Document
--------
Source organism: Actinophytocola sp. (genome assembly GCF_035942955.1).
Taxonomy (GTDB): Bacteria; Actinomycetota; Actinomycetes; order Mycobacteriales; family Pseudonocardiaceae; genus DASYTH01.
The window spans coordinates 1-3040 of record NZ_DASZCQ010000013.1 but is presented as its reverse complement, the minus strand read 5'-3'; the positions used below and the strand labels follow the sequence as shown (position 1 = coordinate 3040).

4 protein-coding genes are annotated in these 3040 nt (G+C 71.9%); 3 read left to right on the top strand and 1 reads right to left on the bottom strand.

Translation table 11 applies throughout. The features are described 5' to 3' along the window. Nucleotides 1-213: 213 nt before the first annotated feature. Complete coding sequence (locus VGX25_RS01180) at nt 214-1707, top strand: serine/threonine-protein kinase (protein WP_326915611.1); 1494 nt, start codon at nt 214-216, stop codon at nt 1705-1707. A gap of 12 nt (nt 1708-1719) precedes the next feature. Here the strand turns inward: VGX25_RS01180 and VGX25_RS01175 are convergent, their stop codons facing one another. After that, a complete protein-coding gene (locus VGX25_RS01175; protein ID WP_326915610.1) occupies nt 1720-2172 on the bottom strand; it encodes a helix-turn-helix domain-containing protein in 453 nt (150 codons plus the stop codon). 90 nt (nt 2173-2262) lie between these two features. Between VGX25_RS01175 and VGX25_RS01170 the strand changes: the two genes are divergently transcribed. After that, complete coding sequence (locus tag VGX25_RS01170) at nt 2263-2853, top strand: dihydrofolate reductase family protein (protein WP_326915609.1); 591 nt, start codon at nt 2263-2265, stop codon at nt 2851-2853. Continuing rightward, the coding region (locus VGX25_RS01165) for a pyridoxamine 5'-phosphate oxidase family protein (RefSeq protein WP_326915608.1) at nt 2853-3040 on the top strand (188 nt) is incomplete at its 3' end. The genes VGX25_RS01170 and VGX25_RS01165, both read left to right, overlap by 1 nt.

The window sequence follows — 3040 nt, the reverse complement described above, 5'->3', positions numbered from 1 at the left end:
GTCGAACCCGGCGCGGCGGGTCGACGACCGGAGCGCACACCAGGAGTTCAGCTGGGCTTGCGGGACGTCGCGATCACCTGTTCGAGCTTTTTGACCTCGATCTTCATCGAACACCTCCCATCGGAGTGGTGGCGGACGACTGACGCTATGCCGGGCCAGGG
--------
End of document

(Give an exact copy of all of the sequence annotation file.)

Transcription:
Source organism: Actinophytocola sp. (genome assembly GCF_035942955.1).
Taxonomy (GTDB): Bacteria; Actinomycetota; Actinomycetes; order Mycobacteriales; family Pseudonocardiaceae; genus DASYTH01.
The window spans coordinates 1-3040 of record NZ_DASZCQ010000013.1 but is presented as its reverse complement, the minus strand read 5'-3'; the positions used below and the strand labels follow the sequence as shown (position 1 = coordinate 3040).

4 protein-coding genes are annotated in these 3040 nt (G+C 71.9%); 3 read left to right on the top strand and 1 reads right to left on the bottom strand.

Translation table 11 applies throughout. The features are described 5' to 3' along the window. Nucleotides 1-213: 213 nt before the first annotated feature. Complete coding sequence (locus VGX25_RS01180) at nt 214-1707, top strand: serine/threonine-protein kinase (protein WP_326915611.1); 1494 nt, start codon at nt 214-216, stop codon at nt 1705-1707. A gap of 12 nt (nt 1708-1719) precedes the next feature. Here the strand turns inward: VGX25_RS01180 and VGX25_RS01175 are convergent, their stop codons facing one another. After that, a complete protein-coding gene (locus VGX25_RS01175; protein ID WP_326915610.1) occupies nt 1720-2172 on the bottom strand; it encodes a helix-turn-helix domain-containing protein in 453 nt (150 codons plus the stop codon). 90 nt (nt 2173-2262) lie between these two features. Between VGX25_RS01175 and VGX25_RS01170 the strand changes: the two genes are divergently transcribed. After that, complete coding sequence (locus tag VGX25_RS01170) at nt 2263-2853, top strand: dihydrofolate reductase family protein (protein WP_326915609.1); 591 nt, start codon at nt 2263-2265, stop codon at nt 2851-2853. Continuing rightward, the coding region (locus VGX25_RS01165) for a pyridoxamine 5'-phosphate oxidase family protein (RefSeq protein WP_326915608.1) at nt 2853-3040 on the top strand (188 nt) is incomplete at its 3' end. The genes VGX25_RS01170 and VGX25_RS01165, both read left to right, overlap by 1 nt.

The window sequence follows — 3040 nt, the reverse complement described above, 5'->3', positions numbered from 1 at the left end:
GTCGAACCCGGCGCGGCGGGTCGACGACCGGAGCGCACACCAGGAGTTCAGCTGGGCTTGCGGGACGTCGCGATCACCTGTTCGAGCTTTTTGACCTCGATCTTCATCGAACACCTCCCATCGGAGTGGTGGCGGACGACTGACGCTATGCCGGGCCAGGG